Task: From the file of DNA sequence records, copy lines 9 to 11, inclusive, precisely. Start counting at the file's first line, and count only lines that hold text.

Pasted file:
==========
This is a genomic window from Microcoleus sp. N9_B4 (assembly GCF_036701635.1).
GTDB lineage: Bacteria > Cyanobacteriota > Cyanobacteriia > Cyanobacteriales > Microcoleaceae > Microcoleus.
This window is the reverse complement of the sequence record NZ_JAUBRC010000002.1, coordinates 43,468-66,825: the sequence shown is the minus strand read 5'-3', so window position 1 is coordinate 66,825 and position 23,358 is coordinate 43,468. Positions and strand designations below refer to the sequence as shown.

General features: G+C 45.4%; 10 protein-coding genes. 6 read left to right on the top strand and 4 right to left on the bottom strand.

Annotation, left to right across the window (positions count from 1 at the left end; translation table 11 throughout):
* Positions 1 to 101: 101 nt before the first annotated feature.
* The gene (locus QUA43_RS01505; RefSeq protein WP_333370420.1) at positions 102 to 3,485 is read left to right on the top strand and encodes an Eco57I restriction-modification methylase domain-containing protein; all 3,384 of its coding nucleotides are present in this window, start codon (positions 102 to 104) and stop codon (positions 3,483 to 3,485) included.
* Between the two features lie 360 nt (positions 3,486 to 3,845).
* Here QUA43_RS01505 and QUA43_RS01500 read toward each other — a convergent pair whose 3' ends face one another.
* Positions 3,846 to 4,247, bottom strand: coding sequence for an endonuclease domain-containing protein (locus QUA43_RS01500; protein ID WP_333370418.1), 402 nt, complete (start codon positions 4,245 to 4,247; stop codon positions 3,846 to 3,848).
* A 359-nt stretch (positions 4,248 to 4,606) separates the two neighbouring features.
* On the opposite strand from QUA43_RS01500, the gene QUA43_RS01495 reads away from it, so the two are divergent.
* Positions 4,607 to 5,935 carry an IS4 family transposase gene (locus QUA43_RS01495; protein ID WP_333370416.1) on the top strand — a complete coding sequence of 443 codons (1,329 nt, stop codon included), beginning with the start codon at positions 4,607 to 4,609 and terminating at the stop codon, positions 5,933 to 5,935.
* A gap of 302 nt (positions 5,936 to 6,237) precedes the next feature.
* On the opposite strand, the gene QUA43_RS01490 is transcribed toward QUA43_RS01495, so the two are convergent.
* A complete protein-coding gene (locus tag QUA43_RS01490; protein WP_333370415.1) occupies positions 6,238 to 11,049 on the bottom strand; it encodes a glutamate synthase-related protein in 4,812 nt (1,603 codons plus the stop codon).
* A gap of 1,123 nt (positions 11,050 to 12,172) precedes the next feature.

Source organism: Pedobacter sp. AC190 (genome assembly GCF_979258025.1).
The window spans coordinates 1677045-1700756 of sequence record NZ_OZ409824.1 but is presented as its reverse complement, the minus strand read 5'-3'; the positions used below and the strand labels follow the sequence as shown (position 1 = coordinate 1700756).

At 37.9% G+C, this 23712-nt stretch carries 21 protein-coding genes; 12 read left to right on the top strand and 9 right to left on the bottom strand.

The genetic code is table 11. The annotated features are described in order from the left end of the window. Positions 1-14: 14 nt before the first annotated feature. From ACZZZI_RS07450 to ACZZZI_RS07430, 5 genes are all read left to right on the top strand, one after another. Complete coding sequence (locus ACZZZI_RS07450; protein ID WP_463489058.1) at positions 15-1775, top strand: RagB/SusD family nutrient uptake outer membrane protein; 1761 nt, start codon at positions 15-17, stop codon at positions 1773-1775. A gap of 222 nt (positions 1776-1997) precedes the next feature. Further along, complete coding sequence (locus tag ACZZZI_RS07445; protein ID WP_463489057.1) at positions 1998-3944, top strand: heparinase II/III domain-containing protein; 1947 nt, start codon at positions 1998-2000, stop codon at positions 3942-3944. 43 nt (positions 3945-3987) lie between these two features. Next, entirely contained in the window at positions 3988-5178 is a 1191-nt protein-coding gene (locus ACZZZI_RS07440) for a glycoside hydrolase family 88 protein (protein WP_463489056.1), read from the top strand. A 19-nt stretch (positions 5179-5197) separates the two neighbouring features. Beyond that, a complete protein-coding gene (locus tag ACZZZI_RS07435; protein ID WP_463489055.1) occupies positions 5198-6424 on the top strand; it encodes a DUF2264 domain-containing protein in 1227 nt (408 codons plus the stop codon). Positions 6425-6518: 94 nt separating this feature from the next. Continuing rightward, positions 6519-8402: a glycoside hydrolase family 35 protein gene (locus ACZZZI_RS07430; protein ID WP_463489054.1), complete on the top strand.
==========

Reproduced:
* Here QUA43_RS01505 and QUA43_RS01500 read toward each other — a convergent pair whose 3' ends face one another.
* Positions 3,846 to 4,247, bottom strand: coding sequence for an endonuclease domain-containing protein (locus QUA43_RS01500; protein ID WP_333370418.1), 402 nt, complete (start codon positions 4,245 to 4,247; stop codon positions 3,846 to 3,848).
* A 359-nt stretch (positions 4,248 to 4,606) separates the two neighbouring features.